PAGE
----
Be an ardent pursuer of results, rather than just settling for “easy" answers. In Conan Doyle's tales, many senior police officials blindly leaped to conclusions that were later proven inaccurate. Holmes saw this defaulting to unimaginative, easy answers as the sign of a lazy mind. Similarly, safety leaders should determine whether a relatively easy intervention actually helps solve a problem or is merely checking off the box of having done "something." Do interventions such as generic Internet-based "training" or video instruction, going through stock/pro-forma safety investigation questions, giving out lumbar belts or gamey reinforcers to everyone, creating one-size-fits-all policies actually and sustainingly motivate workers and change actions? Too often, I've observed that best intentions can generate surprisingly lukewarm or even negative results.
Observe the small things. Sherlock's tales consistently show there's typically more going on than what's on the surface. In fact, he remarked, "The world is full of obvious things which nobody by any chance ever observes," and "You know my method. It is founded upon the observation of trifles," and "It has long been an axiom of mine that the little things are infinitely the most important." Note "small things," such as levels of interaction in safety meetings, tones of voice when referring to management or workers, silences that might be tense rather than relaxed….
Combine deduction with induction. Sherlock reflected, "There is nothing like first-hand evidence." While he was purportedly the master of deduction (reasoning from a pre-conceived model), Holmes balanced this with induction (evidence-driven reasoning.) Similarly, strongest leaders keep in mind effective templates for improvement (e.g., heightening engagement through training employee peer catalysts) and also listen and watch for early signs of resistance and buy-in, acceptance or going around newly instituted procedures, and more. And then adjust their plans and actions accordingly. In other words, they, like Holmes, continue to test their assumptions, even when "convinced" they are right. So it's important to base decisions on evidence rather than solely on intellectual constructs, or past-based assumptions, or "what's worked at another company."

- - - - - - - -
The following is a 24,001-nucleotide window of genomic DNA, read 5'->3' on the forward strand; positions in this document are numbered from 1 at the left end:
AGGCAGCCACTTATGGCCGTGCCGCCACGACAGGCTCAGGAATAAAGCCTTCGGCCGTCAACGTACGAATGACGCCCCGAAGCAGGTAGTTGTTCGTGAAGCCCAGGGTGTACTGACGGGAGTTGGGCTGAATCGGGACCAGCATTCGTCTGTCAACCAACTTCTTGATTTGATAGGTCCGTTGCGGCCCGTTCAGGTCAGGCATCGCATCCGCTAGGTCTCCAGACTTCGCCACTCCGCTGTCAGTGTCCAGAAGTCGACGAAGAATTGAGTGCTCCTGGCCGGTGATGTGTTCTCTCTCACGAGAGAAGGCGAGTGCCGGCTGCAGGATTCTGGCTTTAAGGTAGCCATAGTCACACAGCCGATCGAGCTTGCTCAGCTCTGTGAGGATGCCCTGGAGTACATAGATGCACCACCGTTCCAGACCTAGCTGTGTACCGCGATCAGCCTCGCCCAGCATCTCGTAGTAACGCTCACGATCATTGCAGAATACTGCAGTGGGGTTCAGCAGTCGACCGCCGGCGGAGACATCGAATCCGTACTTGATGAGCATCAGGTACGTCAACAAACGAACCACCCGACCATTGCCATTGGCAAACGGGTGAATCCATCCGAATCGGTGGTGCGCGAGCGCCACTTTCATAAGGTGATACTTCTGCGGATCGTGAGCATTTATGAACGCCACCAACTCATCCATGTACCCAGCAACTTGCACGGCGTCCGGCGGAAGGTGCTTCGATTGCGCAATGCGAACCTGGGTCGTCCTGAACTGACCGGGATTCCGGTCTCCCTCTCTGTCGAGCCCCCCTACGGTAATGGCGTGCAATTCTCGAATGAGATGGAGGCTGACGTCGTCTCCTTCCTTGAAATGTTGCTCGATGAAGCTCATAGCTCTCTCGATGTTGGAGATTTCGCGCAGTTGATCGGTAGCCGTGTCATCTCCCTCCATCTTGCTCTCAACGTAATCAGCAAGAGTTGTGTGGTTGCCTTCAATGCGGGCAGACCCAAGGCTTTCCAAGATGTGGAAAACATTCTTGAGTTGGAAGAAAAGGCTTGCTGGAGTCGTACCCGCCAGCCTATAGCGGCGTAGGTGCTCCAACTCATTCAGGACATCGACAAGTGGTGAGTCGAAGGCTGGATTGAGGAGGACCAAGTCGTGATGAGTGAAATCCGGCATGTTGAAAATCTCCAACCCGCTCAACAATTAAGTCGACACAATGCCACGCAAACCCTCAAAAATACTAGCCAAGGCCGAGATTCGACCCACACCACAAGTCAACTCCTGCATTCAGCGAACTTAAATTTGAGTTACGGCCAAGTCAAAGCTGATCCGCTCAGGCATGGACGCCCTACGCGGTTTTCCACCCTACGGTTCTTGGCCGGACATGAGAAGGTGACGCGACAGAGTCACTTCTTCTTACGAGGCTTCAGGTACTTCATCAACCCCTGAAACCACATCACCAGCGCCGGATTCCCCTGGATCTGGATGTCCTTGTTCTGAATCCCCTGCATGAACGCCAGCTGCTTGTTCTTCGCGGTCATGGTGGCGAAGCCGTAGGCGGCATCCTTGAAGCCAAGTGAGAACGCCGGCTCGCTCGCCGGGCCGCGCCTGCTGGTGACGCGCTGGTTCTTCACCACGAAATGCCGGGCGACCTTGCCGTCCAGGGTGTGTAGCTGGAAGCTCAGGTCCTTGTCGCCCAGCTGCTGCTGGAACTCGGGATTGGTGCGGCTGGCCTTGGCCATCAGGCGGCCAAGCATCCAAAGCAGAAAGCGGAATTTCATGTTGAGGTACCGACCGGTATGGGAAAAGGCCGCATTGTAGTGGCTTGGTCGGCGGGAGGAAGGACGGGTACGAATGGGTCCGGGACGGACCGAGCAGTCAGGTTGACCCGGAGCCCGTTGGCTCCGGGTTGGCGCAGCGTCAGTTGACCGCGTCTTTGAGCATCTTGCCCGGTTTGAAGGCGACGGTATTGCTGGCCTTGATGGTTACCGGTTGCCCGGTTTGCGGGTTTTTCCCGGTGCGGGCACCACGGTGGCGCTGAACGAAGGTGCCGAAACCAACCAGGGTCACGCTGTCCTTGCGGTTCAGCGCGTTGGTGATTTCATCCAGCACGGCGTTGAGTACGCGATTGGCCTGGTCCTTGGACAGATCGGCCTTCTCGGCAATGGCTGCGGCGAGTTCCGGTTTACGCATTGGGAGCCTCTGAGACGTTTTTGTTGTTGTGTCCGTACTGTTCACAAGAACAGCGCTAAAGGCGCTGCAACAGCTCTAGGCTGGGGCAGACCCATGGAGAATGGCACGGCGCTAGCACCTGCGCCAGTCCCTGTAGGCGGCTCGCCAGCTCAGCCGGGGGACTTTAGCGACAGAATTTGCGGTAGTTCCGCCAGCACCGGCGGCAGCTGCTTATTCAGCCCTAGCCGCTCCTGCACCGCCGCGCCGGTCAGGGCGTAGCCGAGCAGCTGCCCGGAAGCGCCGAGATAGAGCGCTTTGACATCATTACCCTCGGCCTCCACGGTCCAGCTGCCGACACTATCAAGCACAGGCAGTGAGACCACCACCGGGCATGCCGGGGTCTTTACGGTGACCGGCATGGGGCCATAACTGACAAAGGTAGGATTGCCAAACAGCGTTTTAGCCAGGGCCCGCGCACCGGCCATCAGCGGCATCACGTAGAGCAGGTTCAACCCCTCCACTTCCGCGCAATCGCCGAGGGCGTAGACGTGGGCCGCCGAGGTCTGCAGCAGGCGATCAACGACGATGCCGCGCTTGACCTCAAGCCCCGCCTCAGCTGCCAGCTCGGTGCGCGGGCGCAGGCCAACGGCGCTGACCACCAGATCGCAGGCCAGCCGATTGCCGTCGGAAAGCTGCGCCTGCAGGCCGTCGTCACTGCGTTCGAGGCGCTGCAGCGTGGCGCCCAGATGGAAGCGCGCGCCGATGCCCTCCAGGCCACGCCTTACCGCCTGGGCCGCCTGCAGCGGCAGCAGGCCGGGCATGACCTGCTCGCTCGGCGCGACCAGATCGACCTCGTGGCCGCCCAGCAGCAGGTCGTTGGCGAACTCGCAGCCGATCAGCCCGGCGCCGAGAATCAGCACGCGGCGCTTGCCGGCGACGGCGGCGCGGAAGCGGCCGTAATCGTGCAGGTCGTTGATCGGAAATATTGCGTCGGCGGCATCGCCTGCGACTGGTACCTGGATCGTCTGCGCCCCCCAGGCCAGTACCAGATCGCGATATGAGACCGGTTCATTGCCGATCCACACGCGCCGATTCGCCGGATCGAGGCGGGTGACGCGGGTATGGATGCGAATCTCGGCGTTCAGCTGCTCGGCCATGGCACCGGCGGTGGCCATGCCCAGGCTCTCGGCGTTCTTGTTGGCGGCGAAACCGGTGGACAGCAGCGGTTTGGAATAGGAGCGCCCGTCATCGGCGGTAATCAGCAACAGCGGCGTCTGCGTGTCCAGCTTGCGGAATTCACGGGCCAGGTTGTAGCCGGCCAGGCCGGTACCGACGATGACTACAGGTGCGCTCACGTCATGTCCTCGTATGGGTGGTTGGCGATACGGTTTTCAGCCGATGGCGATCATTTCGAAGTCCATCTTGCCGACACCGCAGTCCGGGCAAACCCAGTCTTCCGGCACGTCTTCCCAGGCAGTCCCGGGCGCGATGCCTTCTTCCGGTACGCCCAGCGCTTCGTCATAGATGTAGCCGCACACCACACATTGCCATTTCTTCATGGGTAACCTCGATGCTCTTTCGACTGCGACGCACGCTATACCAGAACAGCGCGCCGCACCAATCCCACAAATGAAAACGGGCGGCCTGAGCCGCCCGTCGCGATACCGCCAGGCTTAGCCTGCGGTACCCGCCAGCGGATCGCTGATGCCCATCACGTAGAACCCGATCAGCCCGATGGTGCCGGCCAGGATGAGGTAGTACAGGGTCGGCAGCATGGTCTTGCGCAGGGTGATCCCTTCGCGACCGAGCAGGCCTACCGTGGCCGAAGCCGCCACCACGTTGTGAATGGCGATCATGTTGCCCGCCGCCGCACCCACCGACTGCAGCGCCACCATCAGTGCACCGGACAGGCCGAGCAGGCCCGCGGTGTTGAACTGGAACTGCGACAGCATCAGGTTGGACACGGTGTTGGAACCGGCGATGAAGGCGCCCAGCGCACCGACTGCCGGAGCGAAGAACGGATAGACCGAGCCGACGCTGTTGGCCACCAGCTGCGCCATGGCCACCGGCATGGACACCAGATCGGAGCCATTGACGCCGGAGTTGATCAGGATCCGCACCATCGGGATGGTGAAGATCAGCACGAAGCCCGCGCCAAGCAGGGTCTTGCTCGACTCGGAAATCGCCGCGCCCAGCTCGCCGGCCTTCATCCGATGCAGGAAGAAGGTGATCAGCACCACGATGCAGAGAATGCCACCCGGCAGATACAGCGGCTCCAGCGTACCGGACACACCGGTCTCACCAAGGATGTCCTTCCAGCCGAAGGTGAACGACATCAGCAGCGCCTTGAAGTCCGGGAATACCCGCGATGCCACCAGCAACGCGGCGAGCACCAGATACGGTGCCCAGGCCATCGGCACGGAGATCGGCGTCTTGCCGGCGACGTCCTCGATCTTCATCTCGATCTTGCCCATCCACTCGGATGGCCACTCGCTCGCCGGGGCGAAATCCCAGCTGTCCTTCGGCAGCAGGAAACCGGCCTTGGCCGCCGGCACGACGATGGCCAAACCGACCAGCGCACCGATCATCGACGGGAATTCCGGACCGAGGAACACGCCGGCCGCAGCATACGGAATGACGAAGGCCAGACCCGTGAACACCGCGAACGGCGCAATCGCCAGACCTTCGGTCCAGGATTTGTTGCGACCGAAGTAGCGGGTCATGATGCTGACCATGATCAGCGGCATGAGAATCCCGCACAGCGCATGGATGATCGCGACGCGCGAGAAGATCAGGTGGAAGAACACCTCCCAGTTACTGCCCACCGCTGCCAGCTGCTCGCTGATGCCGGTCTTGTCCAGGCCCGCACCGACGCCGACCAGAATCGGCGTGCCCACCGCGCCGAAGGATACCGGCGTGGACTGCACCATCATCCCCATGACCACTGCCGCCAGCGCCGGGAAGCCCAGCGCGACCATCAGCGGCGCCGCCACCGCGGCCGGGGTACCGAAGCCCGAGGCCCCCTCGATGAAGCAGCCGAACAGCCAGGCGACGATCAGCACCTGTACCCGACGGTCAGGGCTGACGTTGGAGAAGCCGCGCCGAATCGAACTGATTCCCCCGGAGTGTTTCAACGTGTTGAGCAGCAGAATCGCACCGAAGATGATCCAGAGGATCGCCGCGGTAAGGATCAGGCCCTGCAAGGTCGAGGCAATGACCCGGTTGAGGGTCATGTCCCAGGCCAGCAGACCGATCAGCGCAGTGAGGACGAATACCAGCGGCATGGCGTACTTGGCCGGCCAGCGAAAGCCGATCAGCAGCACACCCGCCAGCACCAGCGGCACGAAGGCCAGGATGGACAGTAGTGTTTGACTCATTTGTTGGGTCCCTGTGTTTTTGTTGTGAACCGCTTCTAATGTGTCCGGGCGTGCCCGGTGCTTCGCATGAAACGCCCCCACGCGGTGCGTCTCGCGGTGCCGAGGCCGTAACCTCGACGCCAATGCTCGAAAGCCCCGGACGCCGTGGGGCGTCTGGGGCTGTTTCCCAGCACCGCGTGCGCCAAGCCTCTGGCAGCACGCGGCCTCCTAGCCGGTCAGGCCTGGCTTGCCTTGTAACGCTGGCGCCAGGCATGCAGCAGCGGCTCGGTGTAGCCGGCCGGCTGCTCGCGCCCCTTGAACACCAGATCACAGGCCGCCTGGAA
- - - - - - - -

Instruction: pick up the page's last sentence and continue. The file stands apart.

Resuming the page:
Explain your thoughts and plans in advance to trusted companions. Holmes said, "Nothing clears up a case so much as stating it to another person." So he continuously utilized Dr. Watson as a sounding board. You can do the same by trying out your ideas with your own brain trust before you potentially go out on a shaky limb. And this is also a good way to avoid "confirmation bias" (convincing yourself that "the facts" fit with how you’ve already decided/want to proceed.)
By enlisting Sherlock Holmes' methods, you can raise your leadership–first by seeing critical below-the-surface forces and then illuminating positively mind-bending results.
This article originally appeared in the September 2014 issue of Occupational Health & Safety.